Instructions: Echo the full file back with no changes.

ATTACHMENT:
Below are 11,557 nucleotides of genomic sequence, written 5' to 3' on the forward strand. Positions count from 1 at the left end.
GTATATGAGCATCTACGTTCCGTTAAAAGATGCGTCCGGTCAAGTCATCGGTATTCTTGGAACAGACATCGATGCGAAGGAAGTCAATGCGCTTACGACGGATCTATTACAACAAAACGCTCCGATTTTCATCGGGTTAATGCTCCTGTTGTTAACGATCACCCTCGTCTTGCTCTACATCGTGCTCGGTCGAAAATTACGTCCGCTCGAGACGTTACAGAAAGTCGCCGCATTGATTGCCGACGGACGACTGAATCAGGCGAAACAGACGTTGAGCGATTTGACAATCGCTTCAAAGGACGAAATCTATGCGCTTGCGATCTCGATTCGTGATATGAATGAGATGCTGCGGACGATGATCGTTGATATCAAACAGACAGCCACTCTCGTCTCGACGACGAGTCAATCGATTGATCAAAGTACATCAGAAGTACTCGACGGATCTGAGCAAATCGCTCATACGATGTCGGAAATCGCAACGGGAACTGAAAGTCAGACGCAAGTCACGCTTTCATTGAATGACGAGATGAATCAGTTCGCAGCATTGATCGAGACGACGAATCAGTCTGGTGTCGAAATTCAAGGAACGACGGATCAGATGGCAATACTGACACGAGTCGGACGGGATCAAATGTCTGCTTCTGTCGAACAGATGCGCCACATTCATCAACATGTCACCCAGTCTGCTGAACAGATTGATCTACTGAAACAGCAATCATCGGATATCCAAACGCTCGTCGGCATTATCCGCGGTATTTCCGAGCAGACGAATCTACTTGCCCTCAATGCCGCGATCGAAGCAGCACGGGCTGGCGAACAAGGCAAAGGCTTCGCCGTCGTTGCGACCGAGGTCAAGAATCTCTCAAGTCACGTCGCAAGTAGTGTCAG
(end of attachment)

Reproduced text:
Below are 11,557 nucleotides of genomic sequence, written 5' to 3' on the forward strand. Positions count from 1 at the left end.
GTATATGAGCATCTACGTTCCGTTAAAAGATGCGTCCGGTCAAGTCATCGGTATTCTTGGAACAGACATCGATGCGAAGGAAGTCAATGCGCTTACGACGGATCTATTACAACAAAACGCTCCGATTTTCATCGGGTTAATGCTCCTGTTGTTAACGATCACCCTCGTCTTGCTCTACATCGTGCTCGGTCGAAAATTACGTCCGCTCGAGACGTTACAGAAAGTCGCCGCATTGATTGCCGACGGACGACTGAATCAGGCGAAACAGACGTTGAGCGATTTGACAATCGCTTCAAAGGACGAAATCTATGCGCTTGCGATCTCGATTCGTGATATGAATGAGATGCTGCGGACGATGATCGTTGATATCAAACAGACAGCCACTCTCGTCTCGACGACGAGTCAATCGATTGATCAAAGTACATCAGAAGTACTCGACGGATCTGAGCAAATCGCTCATACGATGTCGGAAATCGCAACGGGAACTGAAAGTCAGACGCAAGTCACGCTTTCATTGAATGACGAGATGAATCAGTTCGCAGCATTGATCGAGACGACGAATCAGTCTGGTGTCGAAATTCAAGGAACGACGGATCAGATGGCAATACTGACACGAGTCGGACGGGATCAAATGTCTGCTTCTGTCGAACAGATGCGCCACATTCATCAACATGTCACCCAGTCTGCTGAACAGATTGATCTACTGAAACAGCAATCATCGGATATCCAAACGCTCGTCGGCATTATCCGCGGTATTTCCGAGCAGACGAATCTACTTGCCCTCAATGCCGCGATCGAAGCAGCACGGGCTGGCGAACAAGGCAAAGGCTTCGCCGTCGTTGCGACCGAGGTCAAGAATCTCTCAAGTCACGTCGCAAGTAGTGTCAG